So what’s the incentive to consolidate especially when compared with the disincentive to consolidate?
The lack of actual consolidation signifies a lack of incentives to consolidate. And until we create real incentives to come together, it isn’t likely to happen.
Create and Align Incentives to Achieve Intentions
If the industry truly wants to achieve what it wants to, then it is necessary to create and/or align incentives accordingly.
Take the professionalism issue. If we really want more professionalism, creating more rules, more policies or more education programs — all of which we have tried and continue to try — won’t work. Instead, we need to create incentives for professionalism that aren’t simply intrinsic emotional satisfaction.
For example, look at the program I mentioned on the podcast with Jeff and Phil: Best of Zillow. That program rewards customer satisfaction, which at least partially comes from professionalism (e.g., faster response to inquiries, etc.), by providing branding that might make a difference. Money is the incentive; the result is better responsiveness (a feature of professionalism). If brokerages and franchises wanted to reward professionalism, they could provide financial incentives for results as well — better splits for higher rated agents perhaps?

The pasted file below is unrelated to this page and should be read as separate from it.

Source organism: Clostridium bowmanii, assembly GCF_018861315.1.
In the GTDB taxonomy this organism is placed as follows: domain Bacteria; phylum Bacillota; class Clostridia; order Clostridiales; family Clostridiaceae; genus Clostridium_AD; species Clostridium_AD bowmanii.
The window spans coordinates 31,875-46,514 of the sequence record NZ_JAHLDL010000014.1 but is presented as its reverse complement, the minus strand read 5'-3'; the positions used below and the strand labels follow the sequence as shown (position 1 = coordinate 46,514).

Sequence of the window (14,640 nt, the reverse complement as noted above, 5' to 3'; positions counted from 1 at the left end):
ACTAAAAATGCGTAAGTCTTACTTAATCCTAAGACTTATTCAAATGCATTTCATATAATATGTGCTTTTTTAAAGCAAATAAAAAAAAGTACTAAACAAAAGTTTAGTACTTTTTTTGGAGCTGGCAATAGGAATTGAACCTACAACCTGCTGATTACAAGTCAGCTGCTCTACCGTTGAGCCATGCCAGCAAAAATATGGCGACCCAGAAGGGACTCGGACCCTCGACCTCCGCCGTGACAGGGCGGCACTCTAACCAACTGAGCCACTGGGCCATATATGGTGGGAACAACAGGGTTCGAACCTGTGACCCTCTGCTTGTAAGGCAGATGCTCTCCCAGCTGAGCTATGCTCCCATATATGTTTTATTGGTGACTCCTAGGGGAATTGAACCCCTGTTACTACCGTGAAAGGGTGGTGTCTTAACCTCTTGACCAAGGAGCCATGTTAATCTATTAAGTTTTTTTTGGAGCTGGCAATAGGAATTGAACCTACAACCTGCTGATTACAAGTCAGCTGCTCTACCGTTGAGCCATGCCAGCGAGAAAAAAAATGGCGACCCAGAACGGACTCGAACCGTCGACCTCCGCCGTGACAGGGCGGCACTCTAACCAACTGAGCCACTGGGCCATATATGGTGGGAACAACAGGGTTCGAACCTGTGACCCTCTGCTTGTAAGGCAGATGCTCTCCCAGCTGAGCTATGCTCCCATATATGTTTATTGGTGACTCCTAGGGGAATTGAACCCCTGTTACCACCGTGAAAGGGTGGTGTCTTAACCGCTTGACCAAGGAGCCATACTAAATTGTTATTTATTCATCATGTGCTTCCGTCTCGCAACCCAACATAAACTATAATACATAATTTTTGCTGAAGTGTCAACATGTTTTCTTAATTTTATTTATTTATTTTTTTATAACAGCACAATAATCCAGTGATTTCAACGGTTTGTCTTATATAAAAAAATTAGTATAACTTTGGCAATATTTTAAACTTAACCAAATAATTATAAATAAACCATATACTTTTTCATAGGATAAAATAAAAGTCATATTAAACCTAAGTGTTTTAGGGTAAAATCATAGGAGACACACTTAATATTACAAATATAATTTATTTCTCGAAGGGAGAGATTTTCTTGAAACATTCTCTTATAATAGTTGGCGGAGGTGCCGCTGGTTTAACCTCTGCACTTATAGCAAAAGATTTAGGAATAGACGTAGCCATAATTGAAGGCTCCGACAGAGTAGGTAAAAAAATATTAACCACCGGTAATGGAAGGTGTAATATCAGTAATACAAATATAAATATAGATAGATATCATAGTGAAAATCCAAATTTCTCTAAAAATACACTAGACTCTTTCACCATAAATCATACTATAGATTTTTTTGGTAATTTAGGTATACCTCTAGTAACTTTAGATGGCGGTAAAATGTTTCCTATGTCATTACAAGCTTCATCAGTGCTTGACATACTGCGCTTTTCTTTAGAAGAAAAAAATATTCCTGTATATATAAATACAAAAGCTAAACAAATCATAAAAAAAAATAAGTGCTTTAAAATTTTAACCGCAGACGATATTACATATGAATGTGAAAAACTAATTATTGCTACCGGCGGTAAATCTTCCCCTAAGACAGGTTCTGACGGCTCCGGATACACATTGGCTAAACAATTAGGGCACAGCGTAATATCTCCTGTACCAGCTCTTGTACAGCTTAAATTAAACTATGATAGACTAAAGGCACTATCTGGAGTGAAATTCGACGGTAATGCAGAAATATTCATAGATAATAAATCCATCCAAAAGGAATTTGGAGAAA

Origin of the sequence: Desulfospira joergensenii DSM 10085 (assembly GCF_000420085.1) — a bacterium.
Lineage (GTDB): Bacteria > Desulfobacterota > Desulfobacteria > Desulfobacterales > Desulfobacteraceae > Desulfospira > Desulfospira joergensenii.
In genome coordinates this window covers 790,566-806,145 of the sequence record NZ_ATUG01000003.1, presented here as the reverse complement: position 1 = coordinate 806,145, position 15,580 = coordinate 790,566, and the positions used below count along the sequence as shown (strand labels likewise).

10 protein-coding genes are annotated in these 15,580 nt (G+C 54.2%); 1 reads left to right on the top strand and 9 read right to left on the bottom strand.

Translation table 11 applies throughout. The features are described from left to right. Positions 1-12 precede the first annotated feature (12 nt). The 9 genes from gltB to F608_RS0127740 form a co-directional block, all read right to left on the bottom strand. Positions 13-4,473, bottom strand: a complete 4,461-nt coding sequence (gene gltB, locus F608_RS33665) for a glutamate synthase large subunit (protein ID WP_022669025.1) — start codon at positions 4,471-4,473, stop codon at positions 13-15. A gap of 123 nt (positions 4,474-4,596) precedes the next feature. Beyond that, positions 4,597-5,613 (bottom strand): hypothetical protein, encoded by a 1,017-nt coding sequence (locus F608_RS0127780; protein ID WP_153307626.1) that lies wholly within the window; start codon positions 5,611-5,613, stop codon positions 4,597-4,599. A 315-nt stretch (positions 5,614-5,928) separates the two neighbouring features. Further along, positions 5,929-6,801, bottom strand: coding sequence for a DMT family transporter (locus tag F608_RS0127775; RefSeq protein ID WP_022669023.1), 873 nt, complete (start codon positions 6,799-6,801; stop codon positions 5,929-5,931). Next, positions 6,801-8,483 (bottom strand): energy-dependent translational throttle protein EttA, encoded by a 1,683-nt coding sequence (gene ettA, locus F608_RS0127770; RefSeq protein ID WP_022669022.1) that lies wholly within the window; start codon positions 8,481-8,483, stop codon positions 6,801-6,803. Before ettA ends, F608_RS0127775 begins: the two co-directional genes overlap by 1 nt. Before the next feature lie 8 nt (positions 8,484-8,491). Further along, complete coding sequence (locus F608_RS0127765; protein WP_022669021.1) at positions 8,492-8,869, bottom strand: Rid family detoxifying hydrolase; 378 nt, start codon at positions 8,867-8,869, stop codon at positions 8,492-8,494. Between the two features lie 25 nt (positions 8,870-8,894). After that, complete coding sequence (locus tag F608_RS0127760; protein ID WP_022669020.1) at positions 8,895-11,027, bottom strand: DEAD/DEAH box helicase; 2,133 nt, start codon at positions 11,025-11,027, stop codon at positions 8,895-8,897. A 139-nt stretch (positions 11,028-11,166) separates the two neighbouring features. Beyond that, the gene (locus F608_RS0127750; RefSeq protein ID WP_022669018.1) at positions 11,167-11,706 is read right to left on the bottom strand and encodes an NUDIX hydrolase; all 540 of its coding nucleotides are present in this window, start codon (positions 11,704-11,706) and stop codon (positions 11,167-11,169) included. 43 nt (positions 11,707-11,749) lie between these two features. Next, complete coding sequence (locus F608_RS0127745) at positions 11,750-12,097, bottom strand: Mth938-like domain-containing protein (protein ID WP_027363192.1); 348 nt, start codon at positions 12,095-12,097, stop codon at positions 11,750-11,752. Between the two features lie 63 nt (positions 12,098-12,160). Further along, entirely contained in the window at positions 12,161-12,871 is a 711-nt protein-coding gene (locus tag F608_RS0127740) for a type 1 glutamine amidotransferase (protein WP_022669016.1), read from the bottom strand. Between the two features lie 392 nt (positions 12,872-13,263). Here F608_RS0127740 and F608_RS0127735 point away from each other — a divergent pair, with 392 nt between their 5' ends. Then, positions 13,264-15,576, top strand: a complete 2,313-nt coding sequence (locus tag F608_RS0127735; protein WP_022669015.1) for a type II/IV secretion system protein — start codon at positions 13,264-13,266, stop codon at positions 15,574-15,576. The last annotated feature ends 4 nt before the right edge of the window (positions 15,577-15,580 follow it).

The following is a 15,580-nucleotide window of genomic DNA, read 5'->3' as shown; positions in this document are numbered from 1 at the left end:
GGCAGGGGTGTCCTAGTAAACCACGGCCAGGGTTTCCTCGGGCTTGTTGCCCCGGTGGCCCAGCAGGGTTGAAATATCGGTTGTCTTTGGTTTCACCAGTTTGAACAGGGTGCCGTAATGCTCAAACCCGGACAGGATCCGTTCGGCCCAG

Could REALTOR Associations do something similar? I don’t know, since there are all kinds of political problems with promoting specific members, but perhaps Associations can at least incentivize the staff somehow through bonuses for professionalism of members or some such thing.
If MLS consolidation isn’t working out, instead of just blaming politics or personalities, perhaps we need to be looking at incentives. As things stand today, I think incentives are weak while disincentives are strong. We’d need to look to change that if we want more consolidation.
Fact is, you get more of what you incentivize. We’ve tried preaching. We’ve tried education. We’ve tried cajoling and threatening and begging. We’ve tried punishing bad behavior, with mixed success. Maybe it’s time we try incentivizing behavior we’d like to see.